Unit of Work in Repository Pattern

Unit of Work is the concept related to the effective implementation of the repository pattern. non-generic repository pattern, generic repository pattern. Unit of Work is referred to as a single transaction that involves multiple operations of insert/update/delete and so on.

Unit of Work is the concept related to the effective implementation of the Repository Pattern. To understand this concept in better it is important to understand the concept of the Repository Pattern. We will not get into the details of the Repository Pattern in this discussion. But a small idea of this concept is necessary to proceed further.

The Repository Pattern


A repository is nothing but a class defined for an entity, with all the operations possible on that specific entity. For example, a repository for an entity Customer, will have basic CRUD operations and any other possible operations related to it. A Repository Pattern can be implemented in Following ways:

  • One repository per entity (non-generic) : This type of implementation involves the use of one repository class for each entity. For example, if you have two entities Order and Customer, each entity will have its own repository.
  • Generic repository: A generic repository is the one that can be used for all the entities, in other words it can be either used for Order or Customer or any other entity.

Unit of Work in the Repository Pattern

Unit of Work is referred to as a single transaction that involves multiple operations of insert/update/delete and so on kinds. To say it in simple words, it means that for a specific user action (say registration on a website), all the transactions like insert/update/delete and so on are done in one single transaction, rather then doing multiple database transactions. This means, one unit of work here involves insert/update/delete operations, all in one single transaction.

To understand this concept, consider the following implementation of the Repository Pattern using a non-generic repository, for a Customer entity.

Repository Pattern

The code above seems to be fine. The issue arises when we add a repository for another entity, say Order. In that case, both repositories will generate and maintain their own instance of the DbContext. This may lead to issues in the future, since each DbContext will have its own in-memory list of changes of the records, of the entities, that are being added/updated/modified, in a single transaction/operation. In such a case, if the SaveChanges of one of the repository fails and other one succeeds, it will result in database in-consistency. This is where the concept of UnitOfWork is relevant.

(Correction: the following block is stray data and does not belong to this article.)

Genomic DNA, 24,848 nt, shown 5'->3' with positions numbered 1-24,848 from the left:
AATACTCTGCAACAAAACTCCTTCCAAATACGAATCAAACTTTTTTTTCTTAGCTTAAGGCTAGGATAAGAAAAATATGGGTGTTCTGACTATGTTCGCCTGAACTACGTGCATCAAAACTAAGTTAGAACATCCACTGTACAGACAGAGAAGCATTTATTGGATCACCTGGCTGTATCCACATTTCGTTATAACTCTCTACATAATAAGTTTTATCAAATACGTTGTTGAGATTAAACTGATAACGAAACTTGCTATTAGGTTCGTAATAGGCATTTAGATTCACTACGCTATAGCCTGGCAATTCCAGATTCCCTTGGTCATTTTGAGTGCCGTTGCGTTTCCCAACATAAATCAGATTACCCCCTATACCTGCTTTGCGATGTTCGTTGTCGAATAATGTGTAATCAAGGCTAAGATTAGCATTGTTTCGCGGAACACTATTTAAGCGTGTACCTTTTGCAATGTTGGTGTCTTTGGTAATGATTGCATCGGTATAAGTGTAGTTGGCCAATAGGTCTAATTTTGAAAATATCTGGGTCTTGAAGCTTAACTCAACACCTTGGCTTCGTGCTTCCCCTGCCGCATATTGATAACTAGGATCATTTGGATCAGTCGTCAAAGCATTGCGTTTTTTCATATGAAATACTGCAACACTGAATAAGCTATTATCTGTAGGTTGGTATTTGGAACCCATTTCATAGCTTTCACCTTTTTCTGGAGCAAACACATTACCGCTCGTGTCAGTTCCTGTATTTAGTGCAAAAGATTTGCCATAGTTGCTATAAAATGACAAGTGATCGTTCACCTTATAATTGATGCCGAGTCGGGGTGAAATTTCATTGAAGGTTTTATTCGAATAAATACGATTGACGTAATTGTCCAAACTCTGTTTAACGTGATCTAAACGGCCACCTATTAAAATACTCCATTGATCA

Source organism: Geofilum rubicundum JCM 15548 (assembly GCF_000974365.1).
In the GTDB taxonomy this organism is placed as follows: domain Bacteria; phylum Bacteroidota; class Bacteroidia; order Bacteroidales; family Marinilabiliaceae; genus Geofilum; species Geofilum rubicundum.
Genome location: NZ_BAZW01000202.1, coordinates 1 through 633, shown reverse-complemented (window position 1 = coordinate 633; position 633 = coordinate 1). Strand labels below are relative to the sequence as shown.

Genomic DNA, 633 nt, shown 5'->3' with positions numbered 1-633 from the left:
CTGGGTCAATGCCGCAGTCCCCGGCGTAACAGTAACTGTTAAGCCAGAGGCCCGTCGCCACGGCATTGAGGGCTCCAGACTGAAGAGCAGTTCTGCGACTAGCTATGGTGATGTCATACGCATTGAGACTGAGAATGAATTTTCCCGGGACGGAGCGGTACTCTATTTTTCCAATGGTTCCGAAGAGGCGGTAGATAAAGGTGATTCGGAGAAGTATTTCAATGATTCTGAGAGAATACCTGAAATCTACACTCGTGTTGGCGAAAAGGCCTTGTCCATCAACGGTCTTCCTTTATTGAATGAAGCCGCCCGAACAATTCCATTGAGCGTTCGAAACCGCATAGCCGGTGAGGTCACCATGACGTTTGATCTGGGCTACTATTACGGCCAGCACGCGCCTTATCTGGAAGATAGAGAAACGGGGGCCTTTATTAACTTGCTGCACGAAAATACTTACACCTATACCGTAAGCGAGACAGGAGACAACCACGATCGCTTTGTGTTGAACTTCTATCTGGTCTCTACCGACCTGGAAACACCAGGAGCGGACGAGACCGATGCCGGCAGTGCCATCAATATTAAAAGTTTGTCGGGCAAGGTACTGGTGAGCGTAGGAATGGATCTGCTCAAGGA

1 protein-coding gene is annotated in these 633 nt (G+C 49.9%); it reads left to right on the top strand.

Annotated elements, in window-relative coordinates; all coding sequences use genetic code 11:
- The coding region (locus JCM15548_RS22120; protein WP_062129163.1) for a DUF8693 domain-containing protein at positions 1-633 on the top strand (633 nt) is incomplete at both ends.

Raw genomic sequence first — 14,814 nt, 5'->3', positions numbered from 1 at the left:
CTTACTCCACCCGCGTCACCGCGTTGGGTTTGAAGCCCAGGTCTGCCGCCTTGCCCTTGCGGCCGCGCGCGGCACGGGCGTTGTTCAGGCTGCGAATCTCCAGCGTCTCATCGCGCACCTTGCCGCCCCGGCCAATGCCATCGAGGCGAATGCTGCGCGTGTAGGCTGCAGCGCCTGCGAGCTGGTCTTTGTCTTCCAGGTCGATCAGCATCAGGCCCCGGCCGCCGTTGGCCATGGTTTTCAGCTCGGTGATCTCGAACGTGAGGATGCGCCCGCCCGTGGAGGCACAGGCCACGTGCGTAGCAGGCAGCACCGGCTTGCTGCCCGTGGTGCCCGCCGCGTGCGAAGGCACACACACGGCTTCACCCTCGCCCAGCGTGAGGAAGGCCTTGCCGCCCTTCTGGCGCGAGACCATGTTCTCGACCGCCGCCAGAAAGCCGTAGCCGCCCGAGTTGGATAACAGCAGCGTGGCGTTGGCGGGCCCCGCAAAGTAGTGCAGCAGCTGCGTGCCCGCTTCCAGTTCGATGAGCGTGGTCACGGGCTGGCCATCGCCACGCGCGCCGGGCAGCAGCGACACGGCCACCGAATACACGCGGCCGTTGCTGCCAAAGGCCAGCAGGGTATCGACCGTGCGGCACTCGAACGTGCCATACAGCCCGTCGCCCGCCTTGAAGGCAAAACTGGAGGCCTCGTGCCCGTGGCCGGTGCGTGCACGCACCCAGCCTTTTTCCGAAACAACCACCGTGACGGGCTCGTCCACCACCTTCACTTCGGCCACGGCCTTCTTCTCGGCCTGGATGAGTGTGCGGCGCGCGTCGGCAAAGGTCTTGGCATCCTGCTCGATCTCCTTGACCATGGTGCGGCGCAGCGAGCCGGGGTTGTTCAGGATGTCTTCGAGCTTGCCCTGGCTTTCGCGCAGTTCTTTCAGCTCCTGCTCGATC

To avoid this, we will add another layer or intermediate between the controller and the Customer repository. This layer will act as a centralized store for all the repositories to receive the instance of the DbContext. This will ensure that, for a unit of transaction, that spans across multiple repositories, should either complete for all entities or should fail entirely, as all of them will share the same instance of the DbContext. In our above example, while adding data for the Order and Customer entities, in a single transaction, both will use the same DbContext instance. This situation, without and with Unit of work, can be represented as in the following :

Unit of Work

In the above representation, during a single operation, that involves Customer and Order entities, both of them use the same DbContext instance. This will ensure that even if one of them breaks, the other one is also not saved, thus maintaining the database consistency. So when SaveChanges is executed, it will be done for both of the repositories.

Let us implement this concept in our example. We add a new class called UnitOfWork and this class will receive the instance of the DbContext. The same class will further generate the required repository instances, in other words repository instances for Order and Customer and pass the same DbContext to both the repositories. So our UnitOfWork will be like the following:

UnitOfWork

And, our Customer Repository will be changed, to receive the instance of DbContext from the unit of work class. See the code below:

Repository Pattern

Similarly, we can have the code for the Order repository. Finally, our controller code will be like the following :



Here, both the Order and Customer repository use the same instance of DbContext and we are executing the save changes using the instance unit of work class. So the changes of a single transaction are either done for both or none. Run the code and see the results.

So this was about the concept of unit of work in the Repository Pattern. Any suggestions are welcome.